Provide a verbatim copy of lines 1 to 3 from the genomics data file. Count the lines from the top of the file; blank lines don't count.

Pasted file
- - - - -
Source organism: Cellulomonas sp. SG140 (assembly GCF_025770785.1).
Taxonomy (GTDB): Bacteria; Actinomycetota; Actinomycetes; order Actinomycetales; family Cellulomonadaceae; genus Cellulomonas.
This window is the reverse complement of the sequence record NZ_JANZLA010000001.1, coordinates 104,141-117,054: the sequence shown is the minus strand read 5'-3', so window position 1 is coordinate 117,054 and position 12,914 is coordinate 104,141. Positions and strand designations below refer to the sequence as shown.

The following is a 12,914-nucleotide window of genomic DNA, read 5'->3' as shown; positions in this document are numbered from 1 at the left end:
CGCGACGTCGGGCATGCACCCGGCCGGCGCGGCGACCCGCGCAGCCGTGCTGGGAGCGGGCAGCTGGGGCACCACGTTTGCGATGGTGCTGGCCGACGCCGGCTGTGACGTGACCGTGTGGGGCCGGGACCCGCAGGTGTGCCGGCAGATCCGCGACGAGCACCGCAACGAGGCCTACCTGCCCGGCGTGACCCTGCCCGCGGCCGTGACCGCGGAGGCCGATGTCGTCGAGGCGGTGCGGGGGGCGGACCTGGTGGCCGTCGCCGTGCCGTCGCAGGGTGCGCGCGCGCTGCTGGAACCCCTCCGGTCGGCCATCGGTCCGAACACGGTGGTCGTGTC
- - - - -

Source organism: Cellulomonas sp. SG140 (assembly GCF_025770785.1).
Taxonomy (GTDB): Bacteria; Actinomycetota; Actinomycetes; order Actinomycetales; family Cellulomonadaceae; genus Cellulomonas.
This window is the reverse complement of the sequence record NZ_JANZLA010000001.1, coordinates 104,141-117,054: the sequence shown is the minus strand read 5'-3', so window position 1 is coordinate 117,054 and position 12,914 is coordinate 104,141. Positions and strand designations below refer to the sequence as shown.